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How to Access Bank Accounts after Death?

Death is a topic that most people would rather not think about. However, it is an inevitable part of life, and it is important to plan for what happens to our assets after we pass away. Part of this planning involves understanding what happens to bank accounts after death.

Whether you die with or without a will, your bank accounts will be subject to certain legal procedures. In this article, we will explore these procedures and the steps that your loved ones will need to take to access your bank accounts. We will also discuss some important points to note to ensure that the process is smooth and lawful.

Death Without a Will

If you die without a will, you are said to have died intestate. In this case, the process of accessing your bank accounts will depend on the Intestate Succession Act.

The first step is to apply for a grant of letters of administration. This is a legal document that gives a personal representative the authority to deal with the deceased’s estate. The personal representative is usually a close family member, such as a spouse or child.

The Intestate Succession Act determines the distribution of assets, including bank accounts, when the deceased has not left a will. The distribution is based on a set of rules that prioritize the deceased’s surviving spouse and children. If there is no surviving spouse or children, the assets will pass to the deceased’s parents, siblings, or other relatives.

To access a deceased person’s bank account in this situation, the personal representative will need to provide the bank with the grant of letters of administration, along with identification documents and the deceased’s death certificate. The bank will freeze the account until the personal representative has been authorized to deal with it.

Death with a Will

If you die with a will, the process of accessing your bank accounts will be different. The will must be submitted to the court to obtain a Grant of Probate. The executor named in the will is responsible for distributing the assets, including bank accounts, according to the instructions in the will.

The executor will need to provide the bank with a certified copy of the Grant of Probate, along with identification documents and the deceased’s death certificate. The bank will freeze the account until the executor has been authorized to deal with it.

Bank Account Freeze and Settlement

When a bank receives notification of a customer’s death, it will freeze the customer’s accounts to prevent unauthorized access. The bank will also stop any GIRO deductions or other automatic payments from the account.

To settle the deceased’s bank accounts, the legal representative of the deceased or the surviving joint account holders can approach the bank to close the account(s). The bank will require a certified copy of the Grant of Probate or the grant of letters of administration, identification documents, and the deceased’s death certificate.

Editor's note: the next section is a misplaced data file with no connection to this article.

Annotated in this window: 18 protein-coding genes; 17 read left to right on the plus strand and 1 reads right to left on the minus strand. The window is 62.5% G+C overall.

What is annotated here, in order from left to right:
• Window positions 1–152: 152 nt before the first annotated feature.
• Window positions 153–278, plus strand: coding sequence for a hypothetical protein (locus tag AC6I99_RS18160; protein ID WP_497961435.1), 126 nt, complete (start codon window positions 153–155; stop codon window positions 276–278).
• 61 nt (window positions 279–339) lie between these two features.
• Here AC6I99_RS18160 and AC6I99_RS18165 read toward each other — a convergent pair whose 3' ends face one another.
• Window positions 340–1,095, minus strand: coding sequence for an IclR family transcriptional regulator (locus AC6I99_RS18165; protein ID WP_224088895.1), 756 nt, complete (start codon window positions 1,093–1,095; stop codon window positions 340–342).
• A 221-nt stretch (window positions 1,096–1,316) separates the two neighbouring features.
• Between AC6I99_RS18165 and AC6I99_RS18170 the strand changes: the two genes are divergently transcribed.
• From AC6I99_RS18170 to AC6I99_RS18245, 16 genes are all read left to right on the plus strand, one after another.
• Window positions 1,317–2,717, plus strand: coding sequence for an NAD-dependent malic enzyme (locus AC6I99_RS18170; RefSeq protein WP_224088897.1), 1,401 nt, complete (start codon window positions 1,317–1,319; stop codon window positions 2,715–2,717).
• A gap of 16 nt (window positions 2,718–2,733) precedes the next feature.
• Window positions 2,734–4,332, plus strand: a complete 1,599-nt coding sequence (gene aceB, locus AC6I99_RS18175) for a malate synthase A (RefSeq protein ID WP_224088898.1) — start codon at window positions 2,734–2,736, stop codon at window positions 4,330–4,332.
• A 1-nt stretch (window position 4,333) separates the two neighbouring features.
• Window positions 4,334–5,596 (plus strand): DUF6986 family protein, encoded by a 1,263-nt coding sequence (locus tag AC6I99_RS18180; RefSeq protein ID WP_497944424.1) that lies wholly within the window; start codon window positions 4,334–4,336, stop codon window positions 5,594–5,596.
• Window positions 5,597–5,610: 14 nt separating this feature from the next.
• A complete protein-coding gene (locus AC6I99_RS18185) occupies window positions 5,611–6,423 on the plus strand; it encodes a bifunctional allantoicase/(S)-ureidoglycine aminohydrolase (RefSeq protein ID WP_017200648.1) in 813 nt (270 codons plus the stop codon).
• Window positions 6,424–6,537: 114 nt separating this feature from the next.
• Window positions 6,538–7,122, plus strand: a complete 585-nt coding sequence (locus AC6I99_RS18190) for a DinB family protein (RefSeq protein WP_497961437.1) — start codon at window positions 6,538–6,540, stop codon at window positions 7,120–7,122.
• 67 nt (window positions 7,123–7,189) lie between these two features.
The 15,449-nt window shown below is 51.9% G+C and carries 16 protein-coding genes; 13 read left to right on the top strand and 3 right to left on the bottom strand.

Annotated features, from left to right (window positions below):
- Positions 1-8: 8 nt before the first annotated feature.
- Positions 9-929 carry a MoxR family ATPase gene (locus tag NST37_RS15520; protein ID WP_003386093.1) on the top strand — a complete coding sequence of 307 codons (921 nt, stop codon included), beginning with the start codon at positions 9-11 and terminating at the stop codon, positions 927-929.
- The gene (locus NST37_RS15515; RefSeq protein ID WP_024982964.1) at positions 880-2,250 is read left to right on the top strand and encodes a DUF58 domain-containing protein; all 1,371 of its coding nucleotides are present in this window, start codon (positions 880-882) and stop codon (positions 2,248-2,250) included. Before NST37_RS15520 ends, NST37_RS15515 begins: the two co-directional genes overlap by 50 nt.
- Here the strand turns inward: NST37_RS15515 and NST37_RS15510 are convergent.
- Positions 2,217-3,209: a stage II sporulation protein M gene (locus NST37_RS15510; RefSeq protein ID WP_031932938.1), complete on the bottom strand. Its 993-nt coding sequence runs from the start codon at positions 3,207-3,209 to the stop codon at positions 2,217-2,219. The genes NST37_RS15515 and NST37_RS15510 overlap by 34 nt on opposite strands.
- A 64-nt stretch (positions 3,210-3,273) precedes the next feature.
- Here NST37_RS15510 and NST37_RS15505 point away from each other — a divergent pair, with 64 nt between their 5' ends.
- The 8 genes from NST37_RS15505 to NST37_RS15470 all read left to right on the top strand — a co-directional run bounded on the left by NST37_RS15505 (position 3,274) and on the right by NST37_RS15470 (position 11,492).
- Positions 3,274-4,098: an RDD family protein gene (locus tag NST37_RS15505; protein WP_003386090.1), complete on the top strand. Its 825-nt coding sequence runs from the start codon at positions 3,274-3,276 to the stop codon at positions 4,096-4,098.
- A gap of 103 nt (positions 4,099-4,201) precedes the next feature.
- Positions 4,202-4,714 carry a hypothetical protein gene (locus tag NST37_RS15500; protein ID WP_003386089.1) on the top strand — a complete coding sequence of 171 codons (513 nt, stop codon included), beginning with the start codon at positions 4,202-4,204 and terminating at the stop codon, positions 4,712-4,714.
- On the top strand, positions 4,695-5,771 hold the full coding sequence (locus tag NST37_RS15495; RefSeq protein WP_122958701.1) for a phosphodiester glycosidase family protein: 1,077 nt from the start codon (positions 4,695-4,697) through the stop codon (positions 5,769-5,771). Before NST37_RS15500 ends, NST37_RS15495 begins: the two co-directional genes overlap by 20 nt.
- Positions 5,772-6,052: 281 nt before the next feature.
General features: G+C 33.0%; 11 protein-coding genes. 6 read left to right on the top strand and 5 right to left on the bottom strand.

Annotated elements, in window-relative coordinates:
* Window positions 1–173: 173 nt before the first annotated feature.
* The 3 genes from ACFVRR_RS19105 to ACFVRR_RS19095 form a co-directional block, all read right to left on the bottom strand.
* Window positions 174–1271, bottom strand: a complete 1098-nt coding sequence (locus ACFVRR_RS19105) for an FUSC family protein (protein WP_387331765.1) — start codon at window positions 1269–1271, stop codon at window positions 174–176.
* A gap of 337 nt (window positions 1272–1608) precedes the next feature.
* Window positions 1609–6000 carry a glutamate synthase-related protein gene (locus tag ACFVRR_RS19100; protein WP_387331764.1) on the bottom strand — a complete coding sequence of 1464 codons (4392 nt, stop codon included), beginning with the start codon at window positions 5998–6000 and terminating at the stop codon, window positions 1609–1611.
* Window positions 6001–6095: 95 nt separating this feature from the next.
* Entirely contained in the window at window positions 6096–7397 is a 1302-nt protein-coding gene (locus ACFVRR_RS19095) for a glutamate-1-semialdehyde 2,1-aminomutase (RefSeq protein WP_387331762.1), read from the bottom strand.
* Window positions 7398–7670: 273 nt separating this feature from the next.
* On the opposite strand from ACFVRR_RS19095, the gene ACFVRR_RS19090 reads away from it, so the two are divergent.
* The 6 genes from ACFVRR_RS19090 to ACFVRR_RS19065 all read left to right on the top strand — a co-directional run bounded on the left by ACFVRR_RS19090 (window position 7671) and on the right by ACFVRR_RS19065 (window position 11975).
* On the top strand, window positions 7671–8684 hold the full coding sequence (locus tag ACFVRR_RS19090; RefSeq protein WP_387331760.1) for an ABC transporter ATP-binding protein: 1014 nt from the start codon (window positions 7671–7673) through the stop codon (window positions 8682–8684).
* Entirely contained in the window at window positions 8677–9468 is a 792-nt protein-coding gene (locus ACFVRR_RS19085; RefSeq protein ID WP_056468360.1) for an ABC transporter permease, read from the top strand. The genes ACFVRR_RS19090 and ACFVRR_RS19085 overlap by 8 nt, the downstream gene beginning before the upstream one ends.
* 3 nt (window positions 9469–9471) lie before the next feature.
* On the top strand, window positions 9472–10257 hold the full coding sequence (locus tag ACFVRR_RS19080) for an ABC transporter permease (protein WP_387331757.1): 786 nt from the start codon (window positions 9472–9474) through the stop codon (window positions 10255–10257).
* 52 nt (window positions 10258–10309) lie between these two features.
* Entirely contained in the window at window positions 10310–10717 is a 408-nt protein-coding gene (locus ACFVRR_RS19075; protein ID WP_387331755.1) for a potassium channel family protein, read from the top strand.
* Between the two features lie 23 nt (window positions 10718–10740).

For a deceased person’s single account, the bank will release the funds to the estate of the deceased. For a joint account, the surviving joint account holder may be entitled to the account balance, depending on how the account is structured. If the account is structured as a pledge joint account, where both holders have equal rights to the account, the surviving joint account holder will be entitled to the account balance. If the account is structured as a trust account, where one holder has control over the account, the surviving joint account holder may not be entitled to the account balance.

If the deceased person had a fixed deposit or savings account, the legal representative or surviving joint account holder will need to provide additional documents, such as an indemnity form or a commissioner of oath or notary public certification.

Points to Note

There are some important points to note when dealing with a deceased person’s bank accounts.

Firstly, it is common practice for the surviving family members to withdraw money from the deceased person’s ATM to settle immediate estate needs. However, this is not a lawful practice, and the family members may be liable for any unauthorized withdrawals.

Secondly, before distributing the assets, the legal representative or surviving joint account holder should conduct a bankruptcy search to ensure that there are no outstanding debts. If there are outstanding debts, the estate may need to be settled with the creditors before distributing the assets.

Lastly, if the deceased person had a joint account, it is important to note that the surviving joint account holder may not always be entitled to the account balance. This will depend on how the account is structured, as explained earlier in this article.

Conclusion

In conclusion, understanding what happens to bank accounts after death is an important part of estate planning. If you die without a will, the process of accessing your bank accounts will depend on the Intestate Succession Act. If you die with a will, the executor named in the will is responsible for distributing the assets, including bank accounts. When settling a deceased person’s bank accounts, the legal representative or surviving joint account holder will need to provide the bank with the necessary documents, and they should also be aware of some important points to ensure that the process is smooth and lawful. Planning ahead and seeking legal advice can help ensure that your loved ones can access your bank accounts with ease when the time comes.